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Sep. 22 2009 - 11:15 am | 12 views | 0 recommendations | 3 comments

First On Imminent G20 Agenda: Clear Jail For Protesters

The hype surrounding this year’s G20 Summit in Pittsburgh is getting tense. The city is basically closing down on Wednesday as a security measure, and police are proving themselves increasingly befuddled about what to do with the influx of information they’re receiving.

They’ll need to focus. And soon. G20 week has already begun and new police-fueled fiascoes seem to emerge by the hour. Last night, a group of extremely peaceful protesters — who have set up camp on a bus to prepare food for visiting activists — were cited while looking for a place to park:

The bus, belonging to the Seeds of Peace Collective, had moved to a street off Larimer Avenue about 6:30 p.m., after city officials forced the group from a Lawrenceville location. Driver Randall Mark said he had parked the bus momentarily when officers told him to turn off the engine and began examining it from every angle.  The process drew a crowd of officers and onlookers and took more than two hours to complete; police eventually passed water bottles to Mr. Mark — who was told he couldn’t drive the bus — and others to keep them hydrated.

The debacle was observed and noted by local ACLU operatives who filed a federal lawsuit yesterday citing examples of city officers abusing power.

This kind of police mistake (and let’s be clear: it’s a mistake) is not surprising. The city has been prepping for Armageddon since the two-day international economic summit was announced. For months, the county has been talking of freeing space in Allegheny County Jail to make room for unruly protesters and other eyesores (like the homeless). Considering the fearful buildup, who would think law enforcement would be thoughtful about their G20 arrest procedures?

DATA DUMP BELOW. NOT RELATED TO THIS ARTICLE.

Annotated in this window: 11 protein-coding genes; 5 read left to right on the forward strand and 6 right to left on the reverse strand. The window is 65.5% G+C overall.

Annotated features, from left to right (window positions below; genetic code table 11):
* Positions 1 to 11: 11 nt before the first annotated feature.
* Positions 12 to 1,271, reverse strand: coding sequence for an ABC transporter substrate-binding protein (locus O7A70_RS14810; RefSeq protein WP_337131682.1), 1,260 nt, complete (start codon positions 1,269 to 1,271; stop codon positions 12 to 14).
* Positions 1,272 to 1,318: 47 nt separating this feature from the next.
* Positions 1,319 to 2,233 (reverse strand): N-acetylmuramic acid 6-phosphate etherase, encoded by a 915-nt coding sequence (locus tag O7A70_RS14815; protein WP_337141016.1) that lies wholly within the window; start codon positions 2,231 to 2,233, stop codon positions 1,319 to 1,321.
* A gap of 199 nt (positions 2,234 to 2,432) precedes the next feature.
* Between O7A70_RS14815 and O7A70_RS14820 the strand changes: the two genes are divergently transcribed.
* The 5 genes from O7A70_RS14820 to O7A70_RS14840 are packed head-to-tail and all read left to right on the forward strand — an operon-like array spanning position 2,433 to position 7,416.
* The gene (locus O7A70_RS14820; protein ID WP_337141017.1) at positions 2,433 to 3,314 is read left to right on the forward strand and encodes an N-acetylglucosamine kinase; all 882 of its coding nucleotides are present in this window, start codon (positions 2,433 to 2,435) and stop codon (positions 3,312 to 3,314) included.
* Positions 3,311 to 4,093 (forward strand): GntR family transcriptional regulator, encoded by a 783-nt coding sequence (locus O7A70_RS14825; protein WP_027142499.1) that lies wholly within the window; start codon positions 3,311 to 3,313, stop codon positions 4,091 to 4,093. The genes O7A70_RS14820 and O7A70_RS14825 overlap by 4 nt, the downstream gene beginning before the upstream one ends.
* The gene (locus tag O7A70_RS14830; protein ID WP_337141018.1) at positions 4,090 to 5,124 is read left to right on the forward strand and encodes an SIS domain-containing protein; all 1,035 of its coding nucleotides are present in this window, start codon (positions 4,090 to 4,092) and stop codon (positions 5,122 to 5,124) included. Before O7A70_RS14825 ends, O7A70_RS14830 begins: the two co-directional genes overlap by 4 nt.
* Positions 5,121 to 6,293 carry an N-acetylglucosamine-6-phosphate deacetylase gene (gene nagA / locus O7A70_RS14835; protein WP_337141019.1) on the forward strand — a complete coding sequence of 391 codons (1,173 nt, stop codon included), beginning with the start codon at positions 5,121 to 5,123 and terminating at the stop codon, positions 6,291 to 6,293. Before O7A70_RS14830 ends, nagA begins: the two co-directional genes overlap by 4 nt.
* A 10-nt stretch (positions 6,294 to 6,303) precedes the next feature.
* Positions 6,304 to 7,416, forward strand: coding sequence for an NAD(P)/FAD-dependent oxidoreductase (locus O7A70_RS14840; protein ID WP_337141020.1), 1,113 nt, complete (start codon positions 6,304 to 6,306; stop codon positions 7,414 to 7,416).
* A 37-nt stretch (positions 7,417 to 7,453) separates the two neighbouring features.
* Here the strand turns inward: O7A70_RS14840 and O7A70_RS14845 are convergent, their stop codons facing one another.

Overall, the mood here is hesitant: somewhere between excitement (Pittsburgh is finally being noticed as something other than a haven for football fans and unemployed steelworkers) and paranoia (this site is nothing; I was covering a council meeting last week in a borough almost 30 miles outside the city of Pittsburgh and a completely serious topic of discussion was “whether or not to open the bomb shelters during G20.” I didn’t even know anyone still had bomb shelters).

We’ll see where things go. This week will be interesting. Keep briefed here for updates as the G20 beast comes alive.


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  1. collapse expand

    Oh boy. They are going to open the bomb shelters. Wait, what?!?

  2. collapse expand

    I see this as the same kind of two-sided dilemma that David Sirota notes in his most recent book, The Uprising.

    On the one hand, demonstrators really don’t get any press whatsoever as long as they stay orderly and peaceful. So there’s incentive to rile people up and cause some noise.

    On the other hand, causing that noise often gets them press, but gets them also written off as loonies (something Obama basically did in his commentary on them).

    So it’s really a rough spot for them to be in.

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